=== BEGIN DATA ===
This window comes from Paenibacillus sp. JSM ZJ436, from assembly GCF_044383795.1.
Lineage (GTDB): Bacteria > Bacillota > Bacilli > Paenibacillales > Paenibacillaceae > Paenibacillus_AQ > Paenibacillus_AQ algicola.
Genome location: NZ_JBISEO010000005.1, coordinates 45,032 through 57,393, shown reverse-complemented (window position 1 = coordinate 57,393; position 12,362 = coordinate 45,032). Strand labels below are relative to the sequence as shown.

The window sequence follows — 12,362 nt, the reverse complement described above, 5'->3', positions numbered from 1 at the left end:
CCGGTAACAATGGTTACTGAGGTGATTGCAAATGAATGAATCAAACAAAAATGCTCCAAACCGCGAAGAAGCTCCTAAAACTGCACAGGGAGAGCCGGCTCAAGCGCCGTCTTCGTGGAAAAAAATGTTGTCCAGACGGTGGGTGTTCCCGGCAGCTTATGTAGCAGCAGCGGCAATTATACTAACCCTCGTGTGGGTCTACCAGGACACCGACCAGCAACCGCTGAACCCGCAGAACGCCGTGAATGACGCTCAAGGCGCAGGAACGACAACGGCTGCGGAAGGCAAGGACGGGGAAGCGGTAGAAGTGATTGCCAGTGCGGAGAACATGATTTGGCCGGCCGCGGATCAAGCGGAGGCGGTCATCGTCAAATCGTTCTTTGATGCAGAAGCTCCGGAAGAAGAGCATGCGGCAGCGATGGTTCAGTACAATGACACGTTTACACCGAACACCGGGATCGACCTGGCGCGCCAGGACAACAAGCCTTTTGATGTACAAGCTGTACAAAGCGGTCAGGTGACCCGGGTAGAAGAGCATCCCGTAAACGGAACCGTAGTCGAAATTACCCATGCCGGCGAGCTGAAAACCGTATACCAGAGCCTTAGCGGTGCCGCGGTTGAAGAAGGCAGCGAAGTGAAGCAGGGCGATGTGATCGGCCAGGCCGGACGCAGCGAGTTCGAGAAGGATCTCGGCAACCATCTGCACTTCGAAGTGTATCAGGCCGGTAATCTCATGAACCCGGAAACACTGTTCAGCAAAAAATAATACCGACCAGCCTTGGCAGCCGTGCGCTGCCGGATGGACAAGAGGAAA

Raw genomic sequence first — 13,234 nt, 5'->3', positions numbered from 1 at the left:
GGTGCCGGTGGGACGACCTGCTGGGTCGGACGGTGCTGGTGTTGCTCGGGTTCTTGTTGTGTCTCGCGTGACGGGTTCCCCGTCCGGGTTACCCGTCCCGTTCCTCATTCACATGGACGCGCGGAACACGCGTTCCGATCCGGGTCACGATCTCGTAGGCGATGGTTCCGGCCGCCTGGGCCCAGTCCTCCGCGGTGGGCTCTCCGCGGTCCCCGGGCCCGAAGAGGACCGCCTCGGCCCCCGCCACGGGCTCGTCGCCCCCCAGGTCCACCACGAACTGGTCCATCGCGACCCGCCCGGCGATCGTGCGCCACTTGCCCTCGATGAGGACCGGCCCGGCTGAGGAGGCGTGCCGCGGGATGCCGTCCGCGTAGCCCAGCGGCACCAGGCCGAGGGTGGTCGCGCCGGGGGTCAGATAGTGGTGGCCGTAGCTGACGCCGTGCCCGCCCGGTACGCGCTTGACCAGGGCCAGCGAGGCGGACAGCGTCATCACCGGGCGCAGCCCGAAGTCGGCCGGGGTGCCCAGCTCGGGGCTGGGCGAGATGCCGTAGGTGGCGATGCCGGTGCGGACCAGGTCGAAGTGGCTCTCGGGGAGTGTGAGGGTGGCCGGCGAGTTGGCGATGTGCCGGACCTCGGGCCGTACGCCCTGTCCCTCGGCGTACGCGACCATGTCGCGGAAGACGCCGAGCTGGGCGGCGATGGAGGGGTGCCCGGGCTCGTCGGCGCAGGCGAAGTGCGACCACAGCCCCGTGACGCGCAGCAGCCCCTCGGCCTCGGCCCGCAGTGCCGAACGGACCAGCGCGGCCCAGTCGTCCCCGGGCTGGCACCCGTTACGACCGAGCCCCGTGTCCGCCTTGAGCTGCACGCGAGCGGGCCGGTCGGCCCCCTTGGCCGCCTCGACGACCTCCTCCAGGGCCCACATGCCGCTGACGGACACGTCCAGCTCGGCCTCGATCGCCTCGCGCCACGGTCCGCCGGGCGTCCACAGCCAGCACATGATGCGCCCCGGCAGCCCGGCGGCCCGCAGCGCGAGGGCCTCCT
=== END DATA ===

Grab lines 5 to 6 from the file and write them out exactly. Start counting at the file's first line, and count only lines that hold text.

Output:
CCGGTAACAATGGTTACTGAGGTGATTGCAAATGAATGAATCAAACAAAAATGCTCCAAACCGCGAAGAAGCTCCTAAAACTGCACAGGGAGAGCCGGCTCAAGCGCCGTCTTCGTGGAAAAAAATGTTGTCCAGACGGTGGGTGTTCCCGGCAGCTTATGTAGCAGCAGCGGCAATTATACTAACCCTCGTGTGGGTCTACCAGGACACCGACCAGCAACCGCTGAACCCGCAGAACGCCGTGAATGACGCTCAAGGCGCAGGAACGACAACGGCTGCGGAAGGCAAGGACGGGGAAGCGGTAGAAGTGATTGCCAGTGCGGAGAACATGATTTGGCCGGCCGCGGATCAAGCGGAGGCGGTCATCGTCAAATCGTTCTTTGATGCAGAAGCTCCGGAAGAAGAGCATGCGGCAGCGATGGTTCAGTACAATGACACGTTTACACCGAACACCGGGATCGACCTGGCGCGCCAGGACAACAAGCCTTTTGATGTACAAGCTGTACAAAGCGGTCAGGTGACCCGGGTAGAAGAGCATCCCGTAAACGGAACCGTAGTCGAAATTACCCATGCCGGCGAGCTGAAAACCGTATACCAGAGCCTTAGCGGTGCCGCGGTTGAAGAAGGCAGCGAAGTGAAGCAGGGCGATGTGATCGGCCAGGCCGGACGCAGCGAGTTCGAGAAGGATCTCGGCAACCATCTGCACTTCGAAGTGTATCAGGCCGGTAATCTCATGAACCCGGAAACACTGTTCAGCAAAAAATAATACCGACCAGCCTTGGCAGCCGTGCGCTGCCGGATGGACAAGAGGAAA

Raw genomic sequence first — 13,234 nt, 5'->3', positions numbered from 1 at the left: